Article

Young age at first intercourse and sexually transmitted infections in adolescents and young adults

Department of Maternal and Child Health, School of Public Health, University of North Carolina at Chapel Hill, Chapel Hill, NC 27599-7400, USA.
American Journal of Epidemiology (Impact Factor: 5.23). 05/2005; 161(8):774-80. DOI: 10.1093/aje/kwi095
Source: PubMed

ABSTRACT

The authors examined the relation between age at first vaginal intercourse and a positive nucleic acid amplification test for sexually transmitted infection (STI). A nationally representative sample of 9,844 respondents aged 18-26 years was tested for chlamydial infection, gonorrhea, and trichomoniasis in wave 3 (2001-2002) of the National Longitudinal Study of Adolescent Health. The authors used multiple logistic regression to assess the relation between age at first sexual intercourse and these STIs and to examine variation by current age, sex, race, and ethnicity. Younger ages at first intercourse were associated with higher odds of STI in comparison with older ages, but the effect diminished with increasing current age. For example, the odds of having an STI for an 18-year-old who first had intercourse at age 13 were more than twice those of an 18-year-old who first had intercourse at age 17 (prevalence odds ratio = 2.25, 95% confidence interval: 1.42, 3.59). In contrast, the odds of having an STI among 24-year-olds with first intercourse at age 13 versus those with first intercourse at age 17 were the same (prevalence odds ratio = 1.11, 95% confidence interval: 0.88, 1.39). Thus, earlier initiation of sexual intercourse is strongly associated with STIs for older adolescents but not for young adults over age 23 years.

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Available from: Christine Elizabeth Kaestle
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    • "This age is slightly younger than sexual debut ranges in other literature (Halkitis et al., 2011; Kaplan, Jones, Olson, & Yunzal-Butler, 2013). Early onset of first sex has been associated with negative health outcomes including the acquisition of STIs including HIV, depression, substance abuse, truancy, sexual violence, and coercive sex (ElseQuest, Hyde, & DeLamater, 2005; Kaestle, Halpern, Miller, & Ford, 2005). Our sample reported a range of sexual debut ages from 10 to 17 years and reported inconsistent condom use during first anal–penile sex, regardless of age at first sex, and essentially no condom use during first oral–penile sex. "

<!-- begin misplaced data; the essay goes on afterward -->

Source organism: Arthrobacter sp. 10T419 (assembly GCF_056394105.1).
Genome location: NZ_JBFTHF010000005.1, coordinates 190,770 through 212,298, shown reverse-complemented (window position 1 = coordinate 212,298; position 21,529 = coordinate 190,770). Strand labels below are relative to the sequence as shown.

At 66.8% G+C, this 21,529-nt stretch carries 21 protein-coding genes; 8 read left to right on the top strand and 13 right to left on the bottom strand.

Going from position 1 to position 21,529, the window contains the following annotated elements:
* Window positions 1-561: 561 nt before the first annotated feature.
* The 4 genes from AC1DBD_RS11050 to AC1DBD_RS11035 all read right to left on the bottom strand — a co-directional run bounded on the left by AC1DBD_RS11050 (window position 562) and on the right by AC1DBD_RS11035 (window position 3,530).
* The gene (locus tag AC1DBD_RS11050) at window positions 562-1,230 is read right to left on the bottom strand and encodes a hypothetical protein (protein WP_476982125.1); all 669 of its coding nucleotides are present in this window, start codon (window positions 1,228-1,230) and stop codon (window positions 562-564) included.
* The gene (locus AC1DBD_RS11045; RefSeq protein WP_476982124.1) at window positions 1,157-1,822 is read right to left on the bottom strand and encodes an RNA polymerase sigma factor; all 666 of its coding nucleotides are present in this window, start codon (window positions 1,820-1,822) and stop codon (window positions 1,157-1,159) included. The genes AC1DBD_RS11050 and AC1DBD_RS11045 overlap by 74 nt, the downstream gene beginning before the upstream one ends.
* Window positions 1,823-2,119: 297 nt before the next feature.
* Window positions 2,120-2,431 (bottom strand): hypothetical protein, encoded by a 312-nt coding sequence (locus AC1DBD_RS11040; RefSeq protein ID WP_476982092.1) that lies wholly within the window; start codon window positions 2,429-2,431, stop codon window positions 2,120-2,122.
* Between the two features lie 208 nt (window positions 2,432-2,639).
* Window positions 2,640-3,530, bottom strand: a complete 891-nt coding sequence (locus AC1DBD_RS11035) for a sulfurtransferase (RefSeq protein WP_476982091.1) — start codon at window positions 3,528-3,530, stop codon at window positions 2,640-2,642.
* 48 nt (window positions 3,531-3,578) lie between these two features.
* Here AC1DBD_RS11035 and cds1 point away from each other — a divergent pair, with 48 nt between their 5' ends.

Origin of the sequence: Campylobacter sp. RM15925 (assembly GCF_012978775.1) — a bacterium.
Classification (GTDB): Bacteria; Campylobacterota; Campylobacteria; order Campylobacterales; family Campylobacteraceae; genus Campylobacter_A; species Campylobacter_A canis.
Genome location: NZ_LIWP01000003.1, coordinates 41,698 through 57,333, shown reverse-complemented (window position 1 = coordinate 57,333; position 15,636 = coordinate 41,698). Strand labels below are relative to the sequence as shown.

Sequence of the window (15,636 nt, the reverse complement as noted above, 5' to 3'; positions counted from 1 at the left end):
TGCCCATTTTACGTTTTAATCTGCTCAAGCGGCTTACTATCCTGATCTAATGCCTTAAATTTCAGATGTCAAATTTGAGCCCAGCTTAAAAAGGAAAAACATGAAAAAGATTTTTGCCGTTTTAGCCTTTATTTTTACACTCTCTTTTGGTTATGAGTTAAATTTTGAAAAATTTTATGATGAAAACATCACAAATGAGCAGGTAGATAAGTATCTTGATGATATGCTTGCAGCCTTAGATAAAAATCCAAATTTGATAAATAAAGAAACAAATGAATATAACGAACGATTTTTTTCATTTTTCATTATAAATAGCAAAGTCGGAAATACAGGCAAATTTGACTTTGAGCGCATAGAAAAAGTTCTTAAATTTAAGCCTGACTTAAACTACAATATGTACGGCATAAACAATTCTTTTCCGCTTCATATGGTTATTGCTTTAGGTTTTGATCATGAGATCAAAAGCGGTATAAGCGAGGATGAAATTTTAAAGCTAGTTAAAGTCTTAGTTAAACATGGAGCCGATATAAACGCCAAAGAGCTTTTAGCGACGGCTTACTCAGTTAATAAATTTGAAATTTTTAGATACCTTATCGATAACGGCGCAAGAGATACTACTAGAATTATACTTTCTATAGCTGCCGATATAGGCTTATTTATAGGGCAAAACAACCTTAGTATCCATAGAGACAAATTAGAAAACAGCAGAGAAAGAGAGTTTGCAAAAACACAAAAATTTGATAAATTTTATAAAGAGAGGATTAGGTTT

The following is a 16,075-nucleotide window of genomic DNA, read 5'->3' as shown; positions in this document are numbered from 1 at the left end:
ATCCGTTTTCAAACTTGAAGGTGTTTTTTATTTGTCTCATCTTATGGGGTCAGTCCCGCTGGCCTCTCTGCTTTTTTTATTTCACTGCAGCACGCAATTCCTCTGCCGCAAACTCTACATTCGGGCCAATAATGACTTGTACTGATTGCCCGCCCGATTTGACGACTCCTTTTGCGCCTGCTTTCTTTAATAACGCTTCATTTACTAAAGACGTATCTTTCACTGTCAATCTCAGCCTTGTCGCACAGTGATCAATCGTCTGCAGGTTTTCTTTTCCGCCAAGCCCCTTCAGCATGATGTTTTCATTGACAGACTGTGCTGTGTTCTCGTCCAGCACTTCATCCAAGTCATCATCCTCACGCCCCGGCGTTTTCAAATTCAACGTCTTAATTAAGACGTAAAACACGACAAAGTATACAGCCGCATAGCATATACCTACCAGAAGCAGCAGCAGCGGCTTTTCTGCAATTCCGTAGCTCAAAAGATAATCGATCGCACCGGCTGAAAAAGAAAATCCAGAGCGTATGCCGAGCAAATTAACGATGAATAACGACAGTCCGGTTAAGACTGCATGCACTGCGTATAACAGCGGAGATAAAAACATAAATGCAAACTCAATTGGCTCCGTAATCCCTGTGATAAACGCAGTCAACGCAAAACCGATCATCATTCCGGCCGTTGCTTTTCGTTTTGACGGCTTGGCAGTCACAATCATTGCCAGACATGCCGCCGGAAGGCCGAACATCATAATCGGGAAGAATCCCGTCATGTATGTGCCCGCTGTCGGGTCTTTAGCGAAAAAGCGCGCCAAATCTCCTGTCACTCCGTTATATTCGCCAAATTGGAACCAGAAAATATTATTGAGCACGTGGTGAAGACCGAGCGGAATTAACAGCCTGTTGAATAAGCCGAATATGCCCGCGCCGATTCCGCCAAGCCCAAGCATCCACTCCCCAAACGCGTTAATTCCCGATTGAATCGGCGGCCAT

Full-text · Dataset · Feb 2016
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    • "This age is slightly younger than sexual debut ranges in other literature (Halkitis et al., 2011; Kaplan, Jones, Olson, & Yunzal-Butler, 2013). Early onset of first sex has been associated with negative health outcomes including the acquisition of STIs including HIV, depression, substance abuse, truancy, sexual violence, and coercive sex (ElseQuest, Hyde, & DeLamater, 2005; Kaestle, Halpern, Miller, & Ford, 2005). Our sample reported a range of sexual debut ages from 10 to 17 years and reported inconsistent condom use during first anal–penile sex, regardless of age at first sex, and essentially no condom use during first oral–penile sex. "
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    ABSTRACT: Despite high HIV rates among young Black men who have sex with men (YBMSM), there is limited data about condom use during first same-sex (FSS). This study sought to understand socio-contextual factors 50 YBMSM age 15-19 describe that influenced condom use during FSS. Condom use was influenced by individual, partner and community factors. Individual factors: recent illness/STI promoted use, while frequent HIV testing prompted non-use. Partner factors included: partner's proactively encouraging condoms, while trust and condom discomfort promoted non-use. Larger community factors such as the presence of females were key for use, while limited sexual health information combined with peers who discouraged condoms prompted non-use. A multi-level approach may be useful in developing sexual health programming for these young men.
    Full-text · Conference Paper · Feb 2016
    • "In addition, early sexual initiation is associated with an increased likelihood of depression 1 year later for adolescent girls (Coker et al., 1994; Spriggs & Halpern, 2008). However, not all studies have found such negative effects (Sabia, 2006), and longitudinal research suggests that the impact of early sexual initiation either decreases or disappears by young adulthood (Kaestle et al., 2005; Spriggs & Halpern, 2008). Prior studies are limited in their ability to estimate the causal effect of early initiation on later outcomes. "

    No preview · Article · Dec 2015 · The Journal of Early Adolescence
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